"If I passed my memories in review, scant happiness was there, no serenity, much harshness, steely exaltation, labor, hunger, filth, danger, and moments torn as if slashed by knives; a host of cherished dead whose faces memory averts (because they were often worth more than I was), the women of a night or of a season, the one I thought I loved who betrayed me while I was in prison, and the one who was faithful but died of typhus during a winter of famine, and I arrived too late to see her again, having crossed three hundred miles of snow; there was nothing left for me to keep of her, the neighbors had filched the sheets from the deathbed, the bed boards, the four books we owned, the toothbrush. I called together the taciturn bearded men, the women whose faces were stiff with guilt, the nail-biting children. 'Citizens!' I said. 'You have stolen nothing from us. You have taken what is yours. The belongings of the dead are for the living, and for the poorest first. And we are scarcely the living! We live for the men of the future...' I was a bad speaker in those days. Some of them came up to me and shook my hand, saying, 'Thanks, citizen, for your kind words, your human words. What do you want us to give back?' I cried: 'NOTHING!' It was then that I understood the grandeur of the word nothing. All words are human, I reflected, even the ugliest of them, and nothing is left."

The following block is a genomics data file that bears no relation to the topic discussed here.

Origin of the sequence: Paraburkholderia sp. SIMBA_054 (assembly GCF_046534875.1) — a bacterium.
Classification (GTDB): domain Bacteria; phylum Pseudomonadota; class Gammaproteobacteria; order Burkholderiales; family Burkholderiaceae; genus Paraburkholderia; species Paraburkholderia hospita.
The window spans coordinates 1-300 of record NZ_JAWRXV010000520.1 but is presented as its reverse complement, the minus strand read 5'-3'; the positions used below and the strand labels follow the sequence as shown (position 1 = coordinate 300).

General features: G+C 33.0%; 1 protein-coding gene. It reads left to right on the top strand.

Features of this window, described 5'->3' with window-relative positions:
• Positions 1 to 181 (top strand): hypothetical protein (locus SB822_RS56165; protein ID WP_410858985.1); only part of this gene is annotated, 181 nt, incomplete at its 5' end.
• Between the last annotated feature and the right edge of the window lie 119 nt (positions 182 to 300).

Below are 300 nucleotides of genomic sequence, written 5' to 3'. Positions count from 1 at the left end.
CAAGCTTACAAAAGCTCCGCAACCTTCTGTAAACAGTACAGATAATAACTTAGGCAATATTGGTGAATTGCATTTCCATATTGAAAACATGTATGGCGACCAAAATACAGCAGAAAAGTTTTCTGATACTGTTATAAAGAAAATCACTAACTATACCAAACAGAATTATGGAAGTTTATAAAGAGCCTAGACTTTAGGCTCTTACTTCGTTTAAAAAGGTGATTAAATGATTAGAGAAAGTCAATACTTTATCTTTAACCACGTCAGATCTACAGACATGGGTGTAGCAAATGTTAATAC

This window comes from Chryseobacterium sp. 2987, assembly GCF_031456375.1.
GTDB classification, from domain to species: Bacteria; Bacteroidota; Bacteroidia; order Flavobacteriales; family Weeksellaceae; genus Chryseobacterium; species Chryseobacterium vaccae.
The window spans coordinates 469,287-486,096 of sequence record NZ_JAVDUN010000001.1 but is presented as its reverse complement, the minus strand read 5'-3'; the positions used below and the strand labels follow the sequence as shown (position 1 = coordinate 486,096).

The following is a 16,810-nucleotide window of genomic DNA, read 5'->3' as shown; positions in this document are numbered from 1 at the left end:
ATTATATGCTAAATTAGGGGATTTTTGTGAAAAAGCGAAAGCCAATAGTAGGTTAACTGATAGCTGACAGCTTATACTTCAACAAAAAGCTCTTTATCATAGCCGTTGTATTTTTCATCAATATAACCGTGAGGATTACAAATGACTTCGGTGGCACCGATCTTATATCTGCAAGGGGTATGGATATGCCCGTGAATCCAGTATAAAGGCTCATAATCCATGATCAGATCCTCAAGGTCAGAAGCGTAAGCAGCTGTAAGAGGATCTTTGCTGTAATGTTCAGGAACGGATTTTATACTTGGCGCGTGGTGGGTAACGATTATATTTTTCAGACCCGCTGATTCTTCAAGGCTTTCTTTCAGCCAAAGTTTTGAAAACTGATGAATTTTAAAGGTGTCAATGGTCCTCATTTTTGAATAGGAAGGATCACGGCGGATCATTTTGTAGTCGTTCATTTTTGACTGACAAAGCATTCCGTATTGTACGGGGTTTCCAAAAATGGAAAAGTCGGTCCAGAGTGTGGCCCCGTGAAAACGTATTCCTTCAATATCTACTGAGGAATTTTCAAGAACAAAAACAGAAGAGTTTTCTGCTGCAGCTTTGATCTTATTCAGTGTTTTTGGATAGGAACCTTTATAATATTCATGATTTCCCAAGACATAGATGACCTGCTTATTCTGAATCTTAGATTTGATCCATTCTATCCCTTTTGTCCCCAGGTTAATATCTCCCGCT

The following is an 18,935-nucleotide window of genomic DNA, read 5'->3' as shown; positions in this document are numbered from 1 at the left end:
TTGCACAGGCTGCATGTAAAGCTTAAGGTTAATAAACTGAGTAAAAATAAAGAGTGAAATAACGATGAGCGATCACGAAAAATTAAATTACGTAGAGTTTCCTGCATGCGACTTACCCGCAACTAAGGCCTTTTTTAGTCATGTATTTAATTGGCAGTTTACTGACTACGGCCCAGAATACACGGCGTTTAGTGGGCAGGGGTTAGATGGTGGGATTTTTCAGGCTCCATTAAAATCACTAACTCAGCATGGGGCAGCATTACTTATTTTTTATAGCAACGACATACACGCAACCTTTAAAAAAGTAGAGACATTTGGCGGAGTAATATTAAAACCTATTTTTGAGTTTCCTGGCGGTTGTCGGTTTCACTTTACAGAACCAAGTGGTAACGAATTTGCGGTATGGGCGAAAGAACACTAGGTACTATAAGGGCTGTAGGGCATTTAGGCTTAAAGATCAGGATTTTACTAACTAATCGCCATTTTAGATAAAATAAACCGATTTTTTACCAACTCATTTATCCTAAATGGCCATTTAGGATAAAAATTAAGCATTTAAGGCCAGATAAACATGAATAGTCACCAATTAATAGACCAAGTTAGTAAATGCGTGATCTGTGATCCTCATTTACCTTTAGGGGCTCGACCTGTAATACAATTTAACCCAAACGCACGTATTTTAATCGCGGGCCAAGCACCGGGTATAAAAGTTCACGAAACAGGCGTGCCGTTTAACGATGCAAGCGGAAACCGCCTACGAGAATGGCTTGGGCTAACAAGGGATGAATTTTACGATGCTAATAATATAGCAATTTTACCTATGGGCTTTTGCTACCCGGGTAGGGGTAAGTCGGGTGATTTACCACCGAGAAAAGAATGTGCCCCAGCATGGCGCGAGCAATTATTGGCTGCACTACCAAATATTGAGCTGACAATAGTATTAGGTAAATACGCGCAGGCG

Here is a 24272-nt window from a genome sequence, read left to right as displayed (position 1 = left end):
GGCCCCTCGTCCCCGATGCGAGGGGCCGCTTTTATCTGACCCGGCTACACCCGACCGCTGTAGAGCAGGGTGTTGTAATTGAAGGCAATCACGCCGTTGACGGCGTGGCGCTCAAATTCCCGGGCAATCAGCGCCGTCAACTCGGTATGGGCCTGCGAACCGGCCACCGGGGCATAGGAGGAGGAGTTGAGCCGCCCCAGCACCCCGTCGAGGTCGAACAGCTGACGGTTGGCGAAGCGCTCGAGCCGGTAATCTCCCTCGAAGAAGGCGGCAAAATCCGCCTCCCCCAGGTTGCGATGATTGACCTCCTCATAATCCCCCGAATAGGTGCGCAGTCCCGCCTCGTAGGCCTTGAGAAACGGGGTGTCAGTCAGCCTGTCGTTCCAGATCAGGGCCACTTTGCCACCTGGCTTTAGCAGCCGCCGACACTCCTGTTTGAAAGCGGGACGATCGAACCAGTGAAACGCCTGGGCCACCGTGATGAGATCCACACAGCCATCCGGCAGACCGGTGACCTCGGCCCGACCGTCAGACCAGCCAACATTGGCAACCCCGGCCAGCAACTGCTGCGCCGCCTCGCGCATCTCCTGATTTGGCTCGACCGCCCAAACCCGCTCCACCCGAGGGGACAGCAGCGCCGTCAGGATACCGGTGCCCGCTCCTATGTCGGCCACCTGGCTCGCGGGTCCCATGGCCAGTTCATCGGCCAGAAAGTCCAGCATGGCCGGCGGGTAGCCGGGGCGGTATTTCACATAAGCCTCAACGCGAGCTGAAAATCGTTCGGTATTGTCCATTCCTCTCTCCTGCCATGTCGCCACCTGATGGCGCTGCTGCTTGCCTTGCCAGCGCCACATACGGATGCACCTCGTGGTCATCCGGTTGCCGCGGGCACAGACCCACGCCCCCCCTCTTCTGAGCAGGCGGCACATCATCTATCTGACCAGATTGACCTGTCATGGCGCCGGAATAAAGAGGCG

Victor Serge, Unforgiving Years
(trans. Richard Greeman, New York Review Books, 2008)